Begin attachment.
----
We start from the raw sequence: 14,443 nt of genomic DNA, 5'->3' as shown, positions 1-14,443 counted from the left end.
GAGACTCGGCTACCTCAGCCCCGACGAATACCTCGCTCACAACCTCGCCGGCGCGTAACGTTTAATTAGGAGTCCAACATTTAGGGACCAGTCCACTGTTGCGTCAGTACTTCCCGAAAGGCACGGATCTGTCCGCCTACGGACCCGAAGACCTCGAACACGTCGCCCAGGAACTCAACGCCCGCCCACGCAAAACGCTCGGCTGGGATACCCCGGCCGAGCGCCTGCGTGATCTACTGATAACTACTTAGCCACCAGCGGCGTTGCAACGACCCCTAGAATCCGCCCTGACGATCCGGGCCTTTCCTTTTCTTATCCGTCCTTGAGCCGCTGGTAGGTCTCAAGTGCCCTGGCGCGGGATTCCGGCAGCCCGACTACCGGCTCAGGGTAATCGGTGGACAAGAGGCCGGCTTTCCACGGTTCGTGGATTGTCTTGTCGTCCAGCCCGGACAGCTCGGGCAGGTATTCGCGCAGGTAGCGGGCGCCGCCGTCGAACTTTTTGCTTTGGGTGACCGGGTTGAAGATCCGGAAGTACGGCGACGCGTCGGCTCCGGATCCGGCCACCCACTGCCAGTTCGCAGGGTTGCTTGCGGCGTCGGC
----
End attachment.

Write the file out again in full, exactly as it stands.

We start from the raw sequence: 14,443 nt of genomic DNA, 5'->3' as shown, positions 1-14,443 counted from the left end.
GAGACTCGGCTACCTCAGCCCCGACGAATACCTCGCTCACAACCTCGCCGGCGCGTAACGTTTAATTAGGAGTCCAACATTTAGGGACCAGTCCACTGTTGCGTCAGTACTTCCCGAAAGGCACGGATCTGTCCGCCTACGGACCCGAAGACCTCGAACACGTCGCCCAGGAACTCAACGCCCGCCCACGCAAAACGCTCGGCTGGGATACCCCGGCCGAGCGCCTGCGTGATCTACTGATAACTACTTAGCCACCAGCGGCGTTGCAACGACCCCTAGAATCCGCCCTGACGATCCGGGCCTTTCCTTTTCTTATCCGTCCTTGAGCCGCTGGTAGGTCTCAAGTGCCCTGGCGCGGGATTCCGGCAGCCCGACTACCGGCTCAGGGTAATCGGTGGACAAGAGGCCGGCTTTCCACGGTTCGTGGATTGTCTTGTCGTCCAGCCCGGACAGCTCGGGCAGGTATTCGCGCAGGTAGCGGGCGCCGCCGTCGAACTTTTTGCTTTGGGTGACCGGGTTGAAGATCCGGAAGTACGGCGACGCGTCGGCTCCGGATCCGGCCACCCACTGCCAGTTCGCAGGGTTGCTTGCGGCGTCGGC